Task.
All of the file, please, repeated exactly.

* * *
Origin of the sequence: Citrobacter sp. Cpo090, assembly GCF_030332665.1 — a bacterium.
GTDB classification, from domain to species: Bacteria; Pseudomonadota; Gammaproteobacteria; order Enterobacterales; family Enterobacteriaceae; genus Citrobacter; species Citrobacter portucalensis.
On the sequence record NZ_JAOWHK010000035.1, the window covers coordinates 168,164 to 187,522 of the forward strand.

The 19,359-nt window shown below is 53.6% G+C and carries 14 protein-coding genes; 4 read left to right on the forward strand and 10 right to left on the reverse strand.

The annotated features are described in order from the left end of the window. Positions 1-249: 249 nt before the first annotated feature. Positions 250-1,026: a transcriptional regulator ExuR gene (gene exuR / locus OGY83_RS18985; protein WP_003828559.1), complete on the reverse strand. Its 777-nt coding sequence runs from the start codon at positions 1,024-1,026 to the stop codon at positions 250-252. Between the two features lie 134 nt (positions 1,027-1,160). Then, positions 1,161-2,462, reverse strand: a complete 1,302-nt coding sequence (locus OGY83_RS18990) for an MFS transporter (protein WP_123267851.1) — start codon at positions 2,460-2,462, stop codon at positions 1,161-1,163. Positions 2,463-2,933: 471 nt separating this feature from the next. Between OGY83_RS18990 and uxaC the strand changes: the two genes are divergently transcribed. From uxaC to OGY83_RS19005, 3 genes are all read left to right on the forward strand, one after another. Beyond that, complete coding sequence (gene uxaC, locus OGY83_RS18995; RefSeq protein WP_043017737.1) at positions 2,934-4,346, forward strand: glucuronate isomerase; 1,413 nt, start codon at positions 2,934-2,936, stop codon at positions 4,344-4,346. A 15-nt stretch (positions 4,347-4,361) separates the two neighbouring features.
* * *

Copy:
Origin of the sequence: Citrobacter sp. Cpo090, assembly GCF_030332665.1 — a bacterium.
GTDB classification, from domain to species: Bacteria; Pseudomonadota; Gammaproteobacteria; order Enterobacterales; family Enterobacteriaceae; genus Citrobacter; species Citrobacter portucalensis.
On the sequence record NZ_JAOWHK010000035.1, the window covers coordinates 168,164 to 187,522 of the forward strand.

The 19,359-nt window shown below is 53.6% G+C and carries 14 protein-coding genes; 4 read left to right on the forward strand and 10 right to left on the reverse strand.

The annotated features are described in order from the left end of the window. Positions 1-249: 249 nt before the first annotated feature. Positions 250-1,026: a transcriptional regulator ExuR gene (gene exuR / locus OGY83_RS18985; protein WP_003828559.1), complete on the reverse strand. Its 777-nt coding sequence runs from the start codon at positions 1,024-1,026 to the stop codon at positions 250-252. Between the two features lie 134 nt (positions 1,027-1,160). Then, positions 1,161-2,462, reverse strand: a complete 1,302-nt coding sequence (locus OGY83_RS18990) for an MFS transporter (protein WP_123267851.1) — start codon at positions 2,460-2,462, stop codon at positions 1,161-1,163. Positions 2,463-2,933: 471 nt separating this feature from the next. Between OGY83_RS18990 and uxaC the strand changes: the two genes are divergently transcribed. From uxaC to OGY83_RS19005, 3 genes are all read left to right on the forward strand, one after another. Beyond that, complete coding sequence (gene uxaC, locus OGY83_RS18995; RefSeq protein WP_043017737.1) at positions 2,934-4,346, forward strand: glucuronate isomerase; 1,413 nt, start codon at positions 2,934-2,936, stop codon at positions 4,344-4,346. A 15-nt stretch (positions 4,347-4,361) separates the two neighbouring features.